Our Last Letter by Liz Trenow tells the story of the development of radar and IFF instrumentation. (According to my husband, the pilot, IFF is still used today in flying.) Vikram Mackensie is the son of a Scottish father and Indian mother. He was born in India on a tea plantation. At the age of ten, he was sent to boarding school in England where he showed a gift for mathematics. Having an Indian mother, the other students thought of him as the different boy, the brown boy. Because of his brilli Our Last Letter by Liz Trenow tells the story of the development of radar and IFF instrumentation. (According to my husband, the pilot, IFF is still used today in flying.) Vikram Mackensie is the son of a Scottish father and Indian mother. He was born in India on a tea plantation. At the age of ten, he was sent to boarding school in England where he showed a gift for mathematics. Having an Indian mother, the other students thought of him as the different boy, the brown boy. Because of his brilliant mind, he was working on a PhD in physics, specializing in radio waves, when he was selected to work with a group of other brilliant scientists who were tasked to develop radar. They also needed to find a way to tell if the airplane on radar was friend or foe. They were sent to Bawdsey Manor, a mansion built by millionaire Sir William Cuthbert Quilter, to work on this in secret. Kath was a young woman who was finishing her high school and was at loose ends as to what she would do afterwards. She lived near Bawdsey Manor and ended up working as a cook for the scientists. She was kind to Vic and they developed a friendship which was developing into something more when Vic was transferred. They keep up their relationship by writing letters. Kath joined the military and became a radar operator. She and Vic were planning a future together when he was sent to the US to work with Americans on another top secret project. and the letters stopped. Do they find one another again after the war. I was surprised at the ending. It is a sweet story of the relationship of Vic and Kath much more than the technical development of radar. This is a very different WWII historical fiction.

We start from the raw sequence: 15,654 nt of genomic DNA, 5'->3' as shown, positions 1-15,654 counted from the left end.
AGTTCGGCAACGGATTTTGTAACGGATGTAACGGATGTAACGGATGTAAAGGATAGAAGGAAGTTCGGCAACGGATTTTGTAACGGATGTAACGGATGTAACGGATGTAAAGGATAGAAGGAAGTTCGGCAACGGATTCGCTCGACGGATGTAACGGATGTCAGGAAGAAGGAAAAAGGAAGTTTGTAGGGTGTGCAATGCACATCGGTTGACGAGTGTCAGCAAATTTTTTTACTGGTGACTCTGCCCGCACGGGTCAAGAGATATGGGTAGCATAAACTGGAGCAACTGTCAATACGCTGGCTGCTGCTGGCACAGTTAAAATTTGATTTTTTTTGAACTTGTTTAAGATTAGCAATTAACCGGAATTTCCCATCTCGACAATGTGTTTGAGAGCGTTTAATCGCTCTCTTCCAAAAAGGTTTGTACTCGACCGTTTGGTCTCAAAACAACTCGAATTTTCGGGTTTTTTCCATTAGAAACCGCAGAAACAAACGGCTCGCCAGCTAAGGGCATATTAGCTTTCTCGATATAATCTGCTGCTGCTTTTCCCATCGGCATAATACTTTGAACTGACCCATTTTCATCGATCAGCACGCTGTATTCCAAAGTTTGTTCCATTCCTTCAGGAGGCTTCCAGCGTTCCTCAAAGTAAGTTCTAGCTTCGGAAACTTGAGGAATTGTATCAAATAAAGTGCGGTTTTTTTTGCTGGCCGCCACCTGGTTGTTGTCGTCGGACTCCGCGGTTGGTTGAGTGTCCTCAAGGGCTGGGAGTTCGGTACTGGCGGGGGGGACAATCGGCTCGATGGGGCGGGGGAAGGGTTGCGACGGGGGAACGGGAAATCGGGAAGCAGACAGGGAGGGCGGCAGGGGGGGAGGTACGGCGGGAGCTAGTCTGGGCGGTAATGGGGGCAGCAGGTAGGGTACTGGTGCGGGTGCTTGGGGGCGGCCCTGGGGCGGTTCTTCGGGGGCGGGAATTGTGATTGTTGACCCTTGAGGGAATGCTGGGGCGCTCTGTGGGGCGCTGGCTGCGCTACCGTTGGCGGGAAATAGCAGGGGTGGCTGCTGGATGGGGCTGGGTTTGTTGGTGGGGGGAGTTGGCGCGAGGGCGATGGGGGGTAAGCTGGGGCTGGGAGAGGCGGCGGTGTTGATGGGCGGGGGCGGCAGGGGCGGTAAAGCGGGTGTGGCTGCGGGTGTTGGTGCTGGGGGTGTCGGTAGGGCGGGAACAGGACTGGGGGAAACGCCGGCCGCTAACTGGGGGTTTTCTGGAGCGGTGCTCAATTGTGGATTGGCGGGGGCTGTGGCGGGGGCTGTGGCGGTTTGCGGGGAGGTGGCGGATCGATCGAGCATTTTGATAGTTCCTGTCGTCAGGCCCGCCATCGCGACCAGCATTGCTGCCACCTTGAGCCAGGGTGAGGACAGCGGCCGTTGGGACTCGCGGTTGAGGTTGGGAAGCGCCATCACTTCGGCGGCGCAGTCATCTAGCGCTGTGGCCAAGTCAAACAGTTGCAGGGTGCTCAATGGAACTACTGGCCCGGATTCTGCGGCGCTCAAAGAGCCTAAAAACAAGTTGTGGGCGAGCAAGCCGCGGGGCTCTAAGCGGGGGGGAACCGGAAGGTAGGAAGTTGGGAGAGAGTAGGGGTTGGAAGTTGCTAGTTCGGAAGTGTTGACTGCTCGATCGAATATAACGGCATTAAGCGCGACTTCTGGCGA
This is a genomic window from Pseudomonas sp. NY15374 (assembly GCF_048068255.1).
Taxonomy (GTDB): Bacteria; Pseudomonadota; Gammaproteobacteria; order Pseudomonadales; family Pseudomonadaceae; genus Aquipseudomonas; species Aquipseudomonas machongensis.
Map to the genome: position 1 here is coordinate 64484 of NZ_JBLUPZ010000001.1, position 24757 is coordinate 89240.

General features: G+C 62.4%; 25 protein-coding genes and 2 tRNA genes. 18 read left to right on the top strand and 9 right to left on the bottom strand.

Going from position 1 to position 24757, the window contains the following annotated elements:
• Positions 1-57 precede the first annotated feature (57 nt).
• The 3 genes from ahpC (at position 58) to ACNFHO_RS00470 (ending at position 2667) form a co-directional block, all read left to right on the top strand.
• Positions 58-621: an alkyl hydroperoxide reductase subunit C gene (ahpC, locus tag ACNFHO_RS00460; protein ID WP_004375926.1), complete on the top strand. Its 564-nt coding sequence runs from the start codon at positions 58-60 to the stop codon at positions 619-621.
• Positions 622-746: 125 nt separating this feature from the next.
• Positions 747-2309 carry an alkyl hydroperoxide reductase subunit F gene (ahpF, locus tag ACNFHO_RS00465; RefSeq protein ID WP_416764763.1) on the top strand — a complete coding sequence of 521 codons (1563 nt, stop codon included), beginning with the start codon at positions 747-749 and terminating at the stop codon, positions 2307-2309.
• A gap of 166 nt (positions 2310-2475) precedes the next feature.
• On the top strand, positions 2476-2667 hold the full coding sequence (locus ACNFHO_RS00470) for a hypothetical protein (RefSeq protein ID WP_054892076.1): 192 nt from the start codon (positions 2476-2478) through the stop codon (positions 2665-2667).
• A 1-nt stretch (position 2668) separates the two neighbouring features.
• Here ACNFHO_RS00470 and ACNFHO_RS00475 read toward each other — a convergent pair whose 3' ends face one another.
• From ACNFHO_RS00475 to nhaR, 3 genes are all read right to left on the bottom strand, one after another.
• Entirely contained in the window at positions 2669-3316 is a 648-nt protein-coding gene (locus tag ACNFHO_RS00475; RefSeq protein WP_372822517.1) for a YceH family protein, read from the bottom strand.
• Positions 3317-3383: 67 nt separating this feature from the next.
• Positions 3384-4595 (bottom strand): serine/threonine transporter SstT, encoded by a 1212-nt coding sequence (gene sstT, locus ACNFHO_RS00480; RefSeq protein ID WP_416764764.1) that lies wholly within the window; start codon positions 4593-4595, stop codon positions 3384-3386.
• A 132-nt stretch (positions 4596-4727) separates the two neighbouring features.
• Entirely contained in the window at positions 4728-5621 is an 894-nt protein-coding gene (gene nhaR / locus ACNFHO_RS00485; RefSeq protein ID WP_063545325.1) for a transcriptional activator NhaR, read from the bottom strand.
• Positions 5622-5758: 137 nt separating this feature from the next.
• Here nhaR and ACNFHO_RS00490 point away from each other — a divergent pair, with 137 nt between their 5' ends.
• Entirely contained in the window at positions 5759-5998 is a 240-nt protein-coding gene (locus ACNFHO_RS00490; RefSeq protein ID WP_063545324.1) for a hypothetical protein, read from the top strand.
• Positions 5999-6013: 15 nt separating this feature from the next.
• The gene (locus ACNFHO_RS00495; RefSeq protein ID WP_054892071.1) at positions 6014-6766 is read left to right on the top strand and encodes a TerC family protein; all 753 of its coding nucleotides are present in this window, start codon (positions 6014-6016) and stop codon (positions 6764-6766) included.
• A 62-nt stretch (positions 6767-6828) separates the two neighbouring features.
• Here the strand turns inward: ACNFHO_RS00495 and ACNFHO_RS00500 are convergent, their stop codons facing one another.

16. 4 out of 5

    Kathleen Johnson